€10k over claim woman failed to pay for potatoes

A 38-year-old supervisor claimed in court that an allegation by Dunnes Stores that she had failed to pay for a bag of potatoes had left a blight on her character.

Lisa Moore pictured leaving the Four Courts. Pic: Collins

Frank Crean, counsel for Lisa Moore, told the Circuit Civil Court that not only had the allegation been made publicly by a security man on March 20, 2017, it had been mentioned to her two months later by a guest at a child’s Confirmation.

Mr Crean told Judge Terence O’Sullivan she had been greatly distressed by the incident and felt her character had been defamed.

Ms Moore, of Moyclare Drive, Baldoyle, Dublin, said she and her two children had gone to Dunnes Stores, Weddell Avenue, Portmarnock, in March 2017 to do a full shop. 

After she had purchased her groceries, they returned to her car where she had loaded them into the boot and front passenger footwell of the vehicle.

She said she had been approached by a security man who had said to her: “Could you go back in and pay for the potatoes you took without paying for… the potatoes were in the front of your trolley.”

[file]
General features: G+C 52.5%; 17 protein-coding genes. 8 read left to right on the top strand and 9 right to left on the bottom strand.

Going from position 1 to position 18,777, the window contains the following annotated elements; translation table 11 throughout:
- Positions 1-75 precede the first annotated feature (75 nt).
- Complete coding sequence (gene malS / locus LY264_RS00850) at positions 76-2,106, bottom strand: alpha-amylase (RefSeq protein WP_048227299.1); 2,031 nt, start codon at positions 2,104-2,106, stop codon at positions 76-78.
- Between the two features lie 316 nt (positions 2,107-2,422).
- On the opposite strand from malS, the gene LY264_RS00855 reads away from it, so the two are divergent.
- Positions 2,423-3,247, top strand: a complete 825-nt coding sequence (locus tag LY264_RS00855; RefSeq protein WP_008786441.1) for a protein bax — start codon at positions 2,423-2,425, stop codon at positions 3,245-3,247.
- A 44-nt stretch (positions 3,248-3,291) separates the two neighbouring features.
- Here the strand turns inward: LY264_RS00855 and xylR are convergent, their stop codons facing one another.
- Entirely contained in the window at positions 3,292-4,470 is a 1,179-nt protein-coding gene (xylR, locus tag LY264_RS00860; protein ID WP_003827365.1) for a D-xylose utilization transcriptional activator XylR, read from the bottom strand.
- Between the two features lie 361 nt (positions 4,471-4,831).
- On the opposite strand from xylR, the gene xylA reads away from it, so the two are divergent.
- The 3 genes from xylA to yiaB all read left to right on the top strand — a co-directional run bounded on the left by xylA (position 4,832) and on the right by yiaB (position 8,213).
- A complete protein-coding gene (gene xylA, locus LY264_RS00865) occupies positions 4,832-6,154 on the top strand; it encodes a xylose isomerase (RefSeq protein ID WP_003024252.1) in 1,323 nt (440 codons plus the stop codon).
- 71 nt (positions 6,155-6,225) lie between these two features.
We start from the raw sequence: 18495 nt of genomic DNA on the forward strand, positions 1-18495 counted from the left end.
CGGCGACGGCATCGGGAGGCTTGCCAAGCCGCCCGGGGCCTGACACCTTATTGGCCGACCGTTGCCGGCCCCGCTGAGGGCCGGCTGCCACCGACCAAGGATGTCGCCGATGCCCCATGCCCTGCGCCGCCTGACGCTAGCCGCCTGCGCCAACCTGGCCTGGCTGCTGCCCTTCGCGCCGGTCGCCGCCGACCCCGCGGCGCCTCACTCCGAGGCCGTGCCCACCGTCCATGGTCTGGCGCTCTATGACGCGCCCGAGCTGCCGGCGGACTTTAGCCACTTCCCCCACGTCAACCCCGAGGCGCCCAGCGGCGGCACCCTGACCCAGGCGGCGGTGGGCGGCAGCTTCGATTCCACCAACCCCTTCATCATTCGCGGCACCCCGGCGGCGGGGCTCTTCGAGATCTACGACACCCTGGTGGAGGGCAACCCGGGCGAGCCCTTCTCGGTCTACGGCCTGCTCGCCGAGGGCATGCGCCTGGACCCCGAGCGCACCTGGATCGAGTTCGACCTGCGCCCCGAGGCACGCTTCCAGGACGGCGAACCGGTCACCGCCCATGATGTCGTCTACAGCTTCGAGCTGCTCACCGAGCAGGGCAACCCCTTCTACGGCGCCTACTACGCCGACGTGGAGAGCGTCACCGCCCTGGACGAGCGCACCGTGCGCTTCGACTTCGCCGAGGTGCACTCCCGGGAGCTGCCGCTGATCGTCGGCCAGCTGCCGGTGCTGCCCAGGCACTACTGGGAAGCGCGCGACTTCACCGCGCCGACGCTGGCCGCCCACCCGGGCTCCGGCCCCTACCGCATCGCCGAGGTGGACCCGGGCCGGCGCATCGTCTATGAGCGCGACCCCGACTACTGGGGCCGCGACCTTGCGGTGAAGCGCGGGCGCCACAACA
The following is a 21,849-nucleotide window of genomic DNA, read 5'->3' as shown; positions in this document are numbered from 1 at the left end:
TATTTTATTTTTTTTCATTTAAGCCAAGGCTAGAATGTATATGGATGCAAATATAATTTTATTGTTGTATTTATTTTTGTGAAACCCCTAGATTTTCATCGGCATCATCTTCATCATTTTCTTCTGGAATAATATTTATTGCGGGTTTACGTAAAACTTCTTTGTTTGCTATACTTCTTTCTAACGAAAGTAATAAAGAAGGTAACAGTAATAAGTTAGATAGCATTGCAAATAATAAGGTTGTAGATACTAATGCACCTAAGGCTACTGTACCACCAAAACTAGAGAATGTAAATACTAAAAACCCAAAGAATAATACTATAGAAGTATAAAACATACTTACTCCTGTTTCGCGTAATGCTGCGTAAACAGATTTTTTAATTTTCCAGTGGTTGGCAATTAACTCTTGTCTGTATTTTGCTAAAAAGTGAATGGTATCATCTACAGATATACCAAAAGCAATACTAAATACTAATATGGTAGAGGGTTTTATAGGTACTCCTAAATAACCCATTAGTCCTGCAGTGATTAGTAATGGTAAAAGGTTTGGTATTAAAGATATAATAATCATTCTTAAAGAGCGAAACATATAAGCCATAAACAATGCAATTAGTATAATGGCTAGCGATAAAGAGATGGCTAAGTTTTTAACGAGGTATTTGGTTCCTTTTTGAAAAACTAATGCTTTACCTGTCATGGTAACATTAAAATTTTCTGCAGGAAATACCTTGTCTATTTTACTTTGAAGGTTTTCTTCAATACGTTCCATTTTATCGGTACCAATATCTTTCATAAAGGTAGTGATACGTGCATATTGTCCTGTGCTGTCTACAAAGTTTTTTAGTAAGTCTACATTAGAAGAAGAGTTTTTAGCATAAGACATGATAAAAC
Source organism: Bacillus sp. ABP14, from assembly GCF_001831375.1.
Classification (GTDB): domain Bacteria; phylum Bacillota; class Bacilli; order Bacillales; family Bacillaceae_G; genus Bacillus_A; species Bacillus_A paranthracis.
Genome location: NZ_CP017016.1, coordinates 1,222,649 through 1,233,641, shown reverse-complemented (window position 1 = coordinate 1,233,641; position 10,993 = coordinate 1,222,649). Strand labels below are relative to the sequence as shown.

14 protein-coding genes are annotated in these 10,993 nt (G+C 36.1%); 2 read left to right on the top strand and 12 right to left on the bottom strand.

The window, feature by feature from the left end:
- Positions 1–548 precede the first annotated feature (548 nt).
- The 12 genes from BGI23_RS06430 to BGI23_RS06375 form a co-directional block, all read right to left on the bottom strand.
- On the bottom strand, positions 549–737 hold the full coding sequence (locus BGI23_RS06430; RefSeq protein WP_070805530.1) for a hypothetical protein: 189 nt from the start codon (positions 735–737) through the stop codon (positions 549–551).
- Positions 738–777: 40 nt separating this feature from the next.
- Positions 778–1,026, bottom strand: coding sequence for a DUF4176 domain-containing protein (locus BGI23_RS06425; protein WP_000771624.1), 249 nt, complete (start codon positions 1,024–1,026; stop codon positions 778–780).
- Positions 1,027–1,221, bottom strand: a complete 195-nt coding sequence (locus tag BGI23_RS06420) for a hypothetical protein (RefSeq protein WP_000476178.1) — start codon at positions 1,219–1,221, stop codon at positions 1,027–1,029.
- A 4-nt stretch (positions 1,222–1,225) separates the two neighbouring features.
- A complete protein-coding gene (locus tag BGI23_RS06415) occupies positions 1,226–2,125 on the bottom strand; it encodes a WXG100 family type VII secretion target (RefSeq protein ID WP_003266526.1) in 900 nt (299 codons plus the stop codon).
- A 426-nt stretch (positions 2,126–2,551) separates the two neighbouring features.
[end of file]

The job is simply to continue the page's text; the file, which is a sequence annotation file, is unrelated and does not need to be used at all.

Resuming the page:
Ms Moore had told the man she had not bought any potatoes in the store and could show him the receipt for her payment. 

He made the statement in a clear voice in the presence and view of a number of people.

After she had returned to the store, it had been accepted she had not included potatoes in her shopping. 

She had been distressed and crying and was almost unable to talk to anyone in the store about the incident. 

Security man Mark Green said he had been told by a supervisor at a self-check-out till that she had seen Ms Moore with potatoes in her shopping trolley and that she had not presented them for scanning at the till where she had paid her bill. 

He had asked her if she was sure and when she confirmed this he had walked out to Ms Moore in the car park.

When Ms Moore said told him she had not shopped for any potatoes, he said “I must have the wrong customer”, apologised, and walked away.

Mr Green said she asked him if he wanted to check the car and he had said no.

“I just wanted to back away. I wanted to get out of there,” Mr Green said. 

Judge O’Sullivan said the shop assistant who had spoken to Mr Green had not given evidence in the case and he accepted Ms Moore’s version of events and awarded her €10,000 damages and Circuit Court costs against the store.


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